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FRI0187 Rituximab Done! What's Next in Rheumatoid Arthritis? A European Observational Longitudinal Study Assessing the Effectiveness of Biologics After Rituximab Treatment in Rheumatoid Arthritis
  1. U.A. Walker1,
  2. V.K. Jaeger1,
  3. K. Chatzidionysiou2,
  4. M.L. Hetland3,4,
  5. E.-M. Hauge3,5,
  6. K. Pavelka6,
  7. D.C. Nordström7,
  8. H. Canhao8,
  9. M. Tomšič9,
  10. R. van Vollenhoven2,
  11. C. Gabay10
  12. on behalf of Rheumatic Diseases Portugal Register
  1. 1Department of Rheumatology, University Hospital Basel, Basel, Switzerland
  2. 2Unit for Clinical Therapy Research in Inflammatory Diseases, The Karolinska Institute, Stockholm, Sweden
  3. 3DANBIO, Center for Rheumatology and Spine Disease, Glostrup Hospital, Glostrup
  4. 4Department of Clinical Medicine, Faculty of Health and Medical Sciences, University of Copenhagen, Copenhagen
  5. 5Department of Rheumatology, Aarhus University Hospital, Aarhus, Denmark
  6. 6Institute of Rheumatology and Clinic of Rheumatology, 1st Medical Faculty Charles University, Prague, Czech Republic
  7. 7ROB-FIN, Department of Medicine, Helsinki University Central Hospital, Helsinki, Finland
  8. 8Rheuma.pt, Rheumatology Research Unit, Instituto de Medicina Molecular, Lisbon, Portugal
  9. 9BioRx.si, University Medical Center, Ljubljana, Slovenia
  10. 10University Hospitals of Geneva/SCQM Registry, Geneva, Switzerland

Abstract

Background The optimal strategy to use biologic DMARDs (bDMARDs) after rituximab (RTX) in RA is unknown.

Objectives To evaluate the effectiveness of switching to alternative modes of action (i.e. tumor necrosis factor alpha inhibitor (TNFi), abatacept (ABA) or tocilizumab (TCZ)) after RTX discontinuation.

Methods Patients of the prospective, longitudinal and multinational CERERRA (European Collaborative Registries for the Evaluation of Rituximab in Rheumatoid Arthritis) database were analyzed with respect to the effectiveness of TNFi, ABA or TCZ as a new bDMARD after RTX. Patients were included, if they had stopped RTX no longer than 6 months prior to the new bDMARD, had a baseline visit within 21 days of commencement of the new bDMARD, and at least 1 follow up visit. Baseline characteristics were compared across bDMARD classes. The effectiveness of the new bDMARD was assessed by the decline in DAS28-ESR and CDAI after 6 months follow up. Multivariable linear regression was used to adjust for potential confounders. EULAR response rates after 6 months were compared for the treatments and drug discontinuation rates were calculated by the Kaplan-Meier method and compared across bDMARD classes.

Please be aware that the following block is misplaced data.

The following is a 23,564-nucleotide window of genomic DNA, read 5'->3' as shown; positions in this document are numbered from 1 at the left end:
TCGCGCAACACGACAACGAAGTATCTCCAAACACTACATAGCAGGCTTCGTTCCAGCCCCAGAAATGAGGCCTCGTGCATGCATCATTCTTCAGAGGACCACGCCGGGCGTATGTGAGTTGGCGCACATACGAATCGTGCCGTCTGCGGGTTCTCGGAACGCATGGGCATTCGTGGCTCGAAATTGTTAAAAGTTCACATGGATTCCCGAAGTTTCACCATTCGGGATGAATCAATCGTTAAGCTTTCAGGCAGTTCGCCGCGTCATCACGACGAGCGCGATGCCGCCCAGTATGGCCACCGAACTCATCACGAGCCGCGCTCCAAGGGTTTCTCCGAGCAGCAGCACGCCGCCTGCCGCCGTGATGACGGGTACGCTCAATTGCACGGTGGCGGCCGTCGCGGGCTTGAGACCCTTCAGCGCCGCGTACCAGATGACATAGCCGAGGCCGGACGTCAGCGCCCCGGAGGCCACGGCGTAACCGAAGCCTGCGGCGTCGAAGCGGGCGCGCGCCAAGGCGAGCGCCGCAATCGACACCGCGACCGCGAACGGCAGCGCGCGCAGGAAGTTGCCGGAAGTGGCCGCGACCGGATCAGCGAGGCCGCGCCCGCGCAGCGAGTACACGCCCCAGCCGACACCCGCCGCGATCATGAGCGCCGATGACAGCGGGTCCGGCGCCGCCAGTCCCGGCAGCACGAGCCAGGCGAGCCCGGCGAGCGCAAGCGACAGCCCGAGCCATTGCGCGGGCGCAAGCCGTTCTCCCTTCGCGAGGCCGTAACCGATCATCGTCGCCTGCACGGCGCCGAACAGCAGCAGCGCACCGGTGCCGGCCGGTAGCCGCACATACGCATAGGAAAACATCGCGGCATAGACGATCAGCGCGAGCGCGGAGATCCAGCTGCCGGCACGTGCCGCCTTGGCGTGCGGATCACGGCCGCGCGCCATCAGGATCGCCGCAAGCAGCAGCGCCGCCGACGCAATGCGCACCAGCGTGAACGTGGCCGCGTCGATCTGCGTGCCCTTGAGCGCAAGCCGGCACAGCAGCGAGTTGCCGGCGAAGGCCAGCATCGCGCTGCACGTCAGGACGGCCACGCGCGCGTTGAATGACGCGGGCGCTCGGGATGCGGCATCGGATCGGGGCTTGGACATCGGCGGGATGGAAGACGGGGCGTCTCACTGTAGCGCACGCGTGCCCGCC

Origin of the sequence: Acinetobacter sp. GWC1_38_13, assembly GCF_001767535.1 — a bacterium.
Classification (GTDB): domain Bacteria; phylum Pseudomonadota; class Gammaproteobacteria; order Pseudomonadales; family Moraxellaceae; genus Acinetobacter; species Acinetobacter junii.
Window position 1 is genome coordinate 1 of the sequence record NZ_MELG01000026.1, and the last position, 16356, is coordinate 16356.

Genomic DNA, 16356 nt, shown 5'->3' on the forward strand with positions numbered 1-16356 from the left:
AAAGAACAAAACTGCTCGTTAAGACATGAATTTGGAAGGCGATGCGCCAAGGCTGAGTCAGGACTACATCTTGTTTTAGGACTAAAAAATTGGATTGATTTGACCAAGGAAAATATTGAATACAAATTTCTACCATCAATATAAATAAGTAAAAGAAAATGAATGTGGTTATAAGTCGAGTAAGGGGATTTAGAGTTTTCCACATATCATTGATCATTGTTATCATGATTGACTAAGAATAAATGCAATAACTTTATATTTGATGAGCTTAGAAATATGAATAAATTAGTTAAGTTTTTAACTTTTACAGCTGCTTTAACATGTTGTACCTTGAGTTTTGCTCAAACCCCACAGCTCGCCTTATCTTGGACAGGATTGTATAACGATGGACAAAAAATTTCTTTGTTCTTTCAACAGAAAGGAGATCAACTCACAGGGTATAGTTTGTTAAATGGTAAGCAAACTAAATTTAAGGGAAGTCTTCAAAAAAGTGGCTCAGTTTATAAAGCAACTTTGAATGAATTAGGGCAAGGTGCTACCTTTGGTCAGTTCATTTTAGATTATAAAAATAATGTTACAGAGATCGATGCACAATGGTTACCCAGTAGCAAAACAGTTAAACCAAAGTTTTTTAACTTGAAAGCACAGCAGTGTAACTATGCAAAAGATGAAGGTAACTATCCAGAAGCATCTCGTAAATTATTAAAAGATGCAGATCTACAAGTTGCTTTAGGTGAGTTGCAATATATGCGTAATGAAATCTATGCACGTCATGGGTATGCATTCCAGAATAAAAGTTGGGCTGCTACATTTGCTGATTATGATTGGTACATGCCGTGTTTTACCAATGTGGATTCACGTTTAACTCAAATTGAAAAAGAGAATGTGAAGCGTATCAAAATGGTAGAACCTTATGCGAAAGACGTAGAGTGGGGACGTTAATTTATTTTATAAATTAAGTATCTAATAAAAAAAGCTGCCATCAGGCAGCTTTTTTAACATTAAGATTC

Results The demographics and baseline disease characteristics as well as the use of concomitant methotrexate, leflunomide, or other sDMARDs were similar between the treatment groups.

At baseline, the median DAS28-ESR was 5.7 (IQR 4.8-6.6) among all patients and was similar across treatment groups (p=0.97). Patients on TCZ had a significantly greater decline of DAS28-ESR, than patients on TNFi or ABA after 6 months (Figure 1A). After adjusting for age, sex, baseline prednisone use and the number of previous bDMARDs, the average decline was 1.0 (95% CI 0.2-1.7) units smaller in patients on TNFi and 1.8 (95% CI 1.0-2.5) units smaller in patients on ABA compared to patients on TCZ.

The median CDAI in all patients was 25.1 (IQR 17.6-34.9) at baseline and was similar across the three treatment groups (p=0.41). The greatest decline was present in the TCZ group (Figure 1B). After adjusting for age, sex, baseline prednisone use and the number of previous bDMARDs, the average decline was 9.4 (95%CI 1.7-16.1) units smaller in patients on TNFi and 8.1 (95%CI 0.9-15.3) units smaller in patients on ABA compared to patients on TCZ.

Six months after the commencement of the new bDMARD, 34% of all subjects had a good EULAR response, 39% had a moderate response and 27% no response. The rates of EULAR responses varied significantly between treatment groups (p<0.001).

The HAQ-DI improved in all treatment groups (p<0.001), but did not differ between bDMARDs, as did drug retention rates.

Conclusions The results of this multinational cohort suggest that in clinical practice IL-6 blockade may be superior to alternative bDMARD classes following RTX discontinuation and represents a feasible strategy in the attainment of remission or low disease activity using a treat-to-target approach.

Disclosure of Interest U. Walker Consultant for: AbbVie, BMS, MDS, Pfizer, Roche, UCB, V. Jaeger: None declared, K. Chatzidionysiou: None declared, M. Hetland: None declared, E.-M. Hauge: None declared, K. Pavelka Consultant for: MSD, AbbVie, Pfizer, Roche, BMS, D. Nordström Consultant for: AbbVie, BMS, MSD, Pfizer, Roche, UCB, H. Canhao: None declared, M. Tomšič: None declared, R. van Vollenhoven Grant/research support from: AbbVie, BMS, GSK, Pfizer, Roche, UCB, Consultant for: AbbVie, Biotest, BMS, GSK, Janssen, Lilly, Merck, Pfizer, Roche, UCB, Vertex, C. Gabay Grant/research support from: Roche, Merck, Abbvie, Consultant for: Roche, Abbvie, Pfizer, BMS, Sanofi-Aventis, Merck, AB2 Bio

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